Introducing Cascading Semantic Descriptions

posted 25 January 2009, updated 26 January 2009

Cascading Semantic Descriptions, or CSD, are my idea for a new way of expressing microformats. In my last post I talked about what was good about microformats and what was bad. Now I'm going to put forward my suggestions for how to fix them, and in the process make them a whole lot more flexible, useful, and powerful. Remember: the problem microformats are trying to solve is "how do we add semantic information to web pages?"

Semantic information is web metadata; it should act like it

Semantic information is a type of metadata: information about information. However, HTML has lots of other types of metadata already: in the HEAD of any HTML document you can have the META tag which can contain the information itself (e.g. keywords and descriptions) or you can have a LINK tag which relates the document to other documents, such as RSS feeds, or CSS. I think the most interesting example here is CSS, which is literally a document full of more metadata, specifically data about how the contents of the document should be rendered by the browser, visually or otherwise. One could argue that JavaScript is also a type of metadata, describing how the document should respond to user action.

There are a few important things to note about how existing metadata formats work on the web:

  1. They are separate from the data itself, either in the HEAD or another document entirely
  2. They are not HTML in nature. HTML is used to relate the document to its metadata, but the metadata is not itself HTML.
  3. They are progressive enhancements, layering additional complexity and functionality onto the core document without significantly altering the form.

Thus microformats are an "unweblike" type of metadata in that they are none of these things: they are embedded into the content, they are arguably part of the document's HTML, and they necessarily alter the form and structure of the document -- not necessarily visually, but you have to alter your code for it to become a microformat. This already suggests microformats need to be reformulated.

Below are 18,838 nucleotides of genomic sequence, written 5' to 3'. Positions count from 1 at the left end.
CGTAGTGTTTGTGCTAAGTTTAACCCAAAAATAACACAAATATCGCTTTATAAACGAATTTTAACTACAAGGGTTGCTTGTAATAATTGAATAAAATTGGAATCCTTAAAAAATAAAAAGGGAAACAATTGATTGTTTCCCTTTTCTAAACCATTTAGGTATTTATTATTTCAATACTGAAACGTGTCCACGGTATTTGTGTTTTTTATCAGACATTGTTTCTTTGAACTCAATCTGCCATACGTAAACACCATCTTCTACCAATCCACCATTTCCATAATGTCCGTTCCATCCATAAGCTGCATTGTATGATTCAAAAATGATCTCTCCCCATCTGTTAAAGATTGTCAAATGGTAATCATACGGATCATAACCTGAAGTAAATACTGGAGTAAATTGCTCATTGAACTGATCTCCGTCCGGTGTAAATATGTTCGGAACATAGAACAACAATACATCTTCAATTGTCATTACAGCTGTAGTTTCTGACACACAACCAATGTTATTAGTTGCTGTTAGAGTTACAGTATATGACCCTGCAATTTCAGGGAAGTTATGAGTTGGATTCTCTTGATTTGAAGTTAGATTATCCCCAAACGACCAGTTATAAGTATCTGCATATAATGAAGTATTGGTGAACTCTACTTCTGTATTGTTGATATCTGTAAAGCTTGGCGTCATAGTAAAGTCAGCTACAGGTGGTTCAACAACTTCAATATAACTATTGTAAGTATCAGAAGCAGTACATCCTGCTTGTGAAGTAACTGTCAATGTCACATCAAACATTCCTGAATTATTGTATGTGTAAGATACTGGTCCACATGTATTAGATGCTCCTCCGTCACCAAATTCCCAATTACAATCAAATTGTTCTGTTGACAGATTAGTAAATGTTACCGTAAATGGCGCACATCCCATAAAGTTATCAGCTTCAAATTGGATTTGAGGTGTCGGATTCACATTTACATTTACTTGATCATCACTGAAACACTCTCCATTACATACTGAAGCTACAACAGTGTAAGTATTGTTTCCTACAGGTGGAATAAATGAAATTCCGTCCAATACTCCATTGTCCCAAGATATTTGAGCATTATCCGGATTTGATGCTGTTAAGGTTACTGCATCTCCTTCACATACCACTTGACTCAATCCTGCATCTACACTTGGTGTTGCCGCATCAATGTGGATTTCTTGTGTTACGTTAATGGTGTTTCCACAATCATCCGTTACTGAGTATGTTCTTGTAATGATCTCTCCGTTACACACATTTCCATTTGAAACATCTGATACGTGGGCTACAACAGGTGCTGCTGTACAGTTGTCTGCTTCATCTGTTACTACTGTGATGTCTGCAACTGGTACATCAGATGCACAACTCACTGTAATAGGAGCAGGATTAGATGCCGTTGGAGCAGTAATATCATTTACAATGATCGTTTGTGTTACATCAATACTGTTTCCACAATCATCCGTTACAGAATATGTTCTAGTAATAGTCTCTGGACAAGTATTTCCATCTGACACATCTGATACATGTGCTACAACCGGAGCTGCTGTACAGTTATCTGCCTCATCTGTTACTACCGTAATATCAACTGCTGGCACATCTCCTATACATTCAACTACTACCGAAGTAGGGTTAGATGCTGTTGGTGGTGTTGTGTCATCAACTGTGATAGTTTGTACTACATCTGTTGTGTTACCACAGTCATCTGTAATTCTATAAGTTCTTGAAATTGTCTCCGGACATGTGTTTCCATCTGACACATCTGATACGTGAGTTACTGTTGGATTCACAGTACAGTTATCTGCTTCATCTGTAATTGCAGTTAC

Why be weblike?

There are a bunch of good arguments for maintaining the principles of web metadata I mentioned above:

  1. Separate metadata is easily ignored, meaning it is more likely to be backward compatible. This is a key aspect of progressive enhancement in general.
  2. A domain-specific syntax means metadata can be efficiently expressed. XSLT is the ultimate example of expressing a good idea in an unsuitable syntax.
  3. There is less chance of technology conflict. If two technologies came along that both required rigid class name definitions as microformats do, it is quite possible they would conflict.
  4. Keeping machine-readable metadata links in the document head instead of the body means they are also easily discovered and efficiently indexable. This is a key feature that microformats currently lack.
  5. Technologies with a small in-document footprint are more easily retrofitted into existing systems. If you have a huge and costly CMS, the prospect of modifying all your markup and thus probably all your CSS to accommodate microformats is prohibitively costly. This needs to be overcome.

Furthermore, there is an excellent counter-example for the current formulation of microformats: presentational markup. Back in the 90s, we added tags like FONT and attributes like BGCOLOR to HTML. This solved the immediate problem but as pages grew more complex it created more: bulky markup, laborious maintenance, and an unpleasant mixing of content and presentation which made specialized web jobs (editor vs. designer) difficult.

Microformats need scalability

Microformats currently have the same problems, for the same reason: their creators are thinking primarily in terms of one or two microformat implementations on a page of HTML, discovered and used client-side by browser plugins and the like. If one wanted -- as really should be the goal -- to mark up every single piece of content on your page in a semantically meaningful way, layering microfortmats pattern upon pattern, your code structure would become incredibly rigid and the CSS required to arbitrarily display your content progressively more complex.

Two more points against: firstly, a search engine trying to index the entire web for semantic data would have to read your entire page, parse it, and then search it for all known combinations of all known microformats. On the scale of the modern web, that's a gigantic additional cost to the search engines that would hinder adoption. Secondly, in a reasonably large website, the people developing the software that generates markup are probably not going to be the people creating and defining the content of pages: to keep the jobs separate, you need a mechanism to separate semantics from structure, in the way that CSS separates it from presentation.

Goals of CSD

We want to add semantic information to web pages. Our solution needs to be:

  • Lightweight
  • Simple
  • Easily adopted into existing markup
  • Elegantly expressed
  • Easily parsed
  • Efficiently indexed

It should also, as much as possible, build upon all the excellent work that has already been done in defining microformats themselves and formulating existing patterns.

So with that in mind, you should head over to Cascading Semantic Descriptions at Emergent Web to read the draft spec document, learn from the examples, and more as I get around to building it all.